Interviewer: 

Would you say it’s on par with the necessity of love? Is being acknowledged on the same wavelength? 

Gray: 

Absolutely. I use this particular analogy. Imagine you have two children of the same age and capability. Now, imagine that you have asked them to draw a picture, and the result you get are two identical pictures. But, instead of handing out praise to both children, you focus on one, which continues for the rest of their lives. How would that child feel? As humans, we crave validation. Validation can be seen as a bad thing, but it’s not. Everyone deserves to be rewarded for their hard work. It’s as simple as that. 

Interviewer: 

Your 3 x Great Grandfather was Edgar Allen Poe, right?

Gray: 

That is correct. So, you could say that writing is in my nature. If only he were around when I was growing up. 

Interviewer: 

That would have been an incredible childhood! 

Gray:

Certainly! [She offers us more refreshments, but we decline]

Interviewer:

At some point in your career, you coined the term ‘DIY Lit’. How did that come about?

Gray: 

When I began submitting to publications, I found it hard to pave my way. However, a few years later, more and more journals started popping up. It became a community full of writers who relished in the indie scene. They enjoyed pushing back against more esteemed places such as your establishment. I thought about it for a while, and I concluded that it was similar to doing a spot of DIY. There was no waiting to be heralded as one of the greats. We worked hard in trying to build a life for ourselves.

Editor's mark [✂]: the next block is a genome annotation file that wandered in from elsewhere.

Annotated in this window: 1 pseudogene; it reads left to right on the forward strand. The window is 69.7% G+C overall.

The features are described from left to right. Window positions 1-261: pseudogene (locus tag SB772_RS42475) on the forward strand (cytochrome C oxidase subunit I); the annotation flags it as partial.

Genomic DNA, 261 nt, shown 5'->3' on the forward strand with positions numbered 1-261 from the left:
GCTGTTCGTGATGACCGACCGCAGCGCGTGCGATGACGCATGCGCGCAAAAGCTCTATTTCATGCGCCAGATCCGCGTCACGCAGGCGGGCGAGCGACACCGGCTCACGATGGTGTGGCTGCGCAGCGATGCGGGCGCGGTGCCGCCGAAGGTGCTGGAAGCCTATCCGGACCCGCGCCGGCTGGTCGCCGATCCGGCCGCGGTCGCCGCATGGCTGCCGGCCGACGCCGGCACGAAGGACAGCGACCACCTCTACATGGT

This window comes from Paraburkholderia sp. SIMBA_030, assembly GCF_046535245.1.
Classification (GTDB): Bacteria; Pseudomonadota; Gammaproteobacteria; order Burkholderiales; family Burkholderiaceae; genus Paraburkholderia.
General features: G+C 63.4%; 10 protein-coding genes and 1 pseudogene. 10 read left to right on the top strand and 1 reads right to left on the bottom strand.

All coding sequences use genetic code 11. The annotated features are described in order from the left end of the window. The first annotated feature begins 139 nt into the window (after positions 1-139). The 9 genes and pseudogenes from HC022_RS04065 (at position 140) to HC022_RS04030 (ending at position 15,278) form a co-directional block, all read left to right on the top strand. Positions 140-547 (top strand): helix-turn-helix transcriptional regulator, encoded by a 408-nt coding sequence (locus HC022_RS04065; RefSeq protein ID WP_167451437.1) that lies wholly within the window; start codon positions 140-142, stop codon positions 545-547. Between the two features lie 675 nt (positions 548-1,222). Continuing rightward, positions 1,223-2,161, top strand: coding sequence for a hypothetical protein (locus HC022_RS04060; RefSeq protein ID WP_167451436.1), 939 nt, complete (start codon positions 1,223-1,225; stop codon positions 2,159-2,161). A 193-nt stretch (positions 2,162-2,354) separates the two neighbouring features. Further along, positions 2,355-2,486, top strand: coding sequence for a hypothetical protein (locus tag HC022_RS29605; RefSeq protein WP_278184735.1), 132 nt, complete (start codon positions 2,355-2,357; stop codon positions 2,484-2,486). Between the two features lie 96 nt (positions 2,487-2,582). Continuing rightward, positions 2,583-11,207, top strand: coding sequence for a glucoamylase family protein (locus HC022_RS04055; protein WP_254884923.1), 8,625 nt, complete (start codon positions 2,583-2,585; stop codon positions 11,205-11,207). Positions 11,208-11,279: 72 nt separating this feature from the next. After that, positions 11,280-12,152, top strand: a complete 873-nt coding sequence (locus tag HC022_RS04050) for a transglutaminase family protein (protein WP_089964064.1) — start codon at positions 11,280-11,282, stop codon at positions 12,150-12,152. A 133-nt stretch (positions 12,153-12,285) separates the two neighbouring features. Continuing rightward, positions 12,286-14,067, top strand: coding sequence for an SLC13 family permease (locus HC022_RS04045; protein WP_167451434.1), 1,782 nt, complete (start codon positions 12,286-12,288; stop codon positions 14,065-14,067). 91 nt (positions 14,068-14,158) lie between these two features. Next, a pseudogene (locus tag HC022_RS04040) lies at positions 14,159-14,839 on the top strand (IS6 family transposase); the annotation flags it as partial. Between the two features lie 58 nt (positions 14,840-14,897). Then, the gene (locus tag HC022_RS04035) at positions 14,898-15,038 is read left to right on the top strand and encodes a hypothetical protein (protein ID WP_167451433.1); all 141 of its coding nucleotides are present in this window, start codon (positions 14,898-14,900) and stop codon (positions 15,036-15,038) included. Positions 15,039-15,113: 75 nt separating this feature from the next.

Interview: 

Did you ever envision that you might one day be successful?

Gray: 

I had always hoped it would happen, but I wouldn’t have bet money on it. There were no guarantees, but readers see what I am trying to do, and they understand me. It’s all very uplifting. 

Interviewer: 

What advice would you give writers starting out today?

Gray: 

Build your brand. You are the product, so you need to sell yourself. Create something unique that people will only associate with you. Once people can recognise your signature, they will never forget you. The most important thing is to be genuine because people respond well to honesty. If you aren’t honest, people will be quick to discard you. 

Interviewer: 

I certainly think that this strategy is the key to your success. I remember when you first released ‘The Isms of Life: Essays’ and your face was on the front page of The New Yorker. I knew you were one to watch out for. We see so many writers come and go, but you start to get a good sense of who will stick around. 

Gray: 

That book gave me my start. Without it, I think I’d still be struggling through the many voices that saturate this industry. As I always say, you’ve got to be the root that grows up through the concrete. And, I was. I finally made it. 

Interviewer: 

What would you say to your critics?

Gray: 

[Smirking] I don’t think anything needs to be said. The proof is in the proverbial pudding.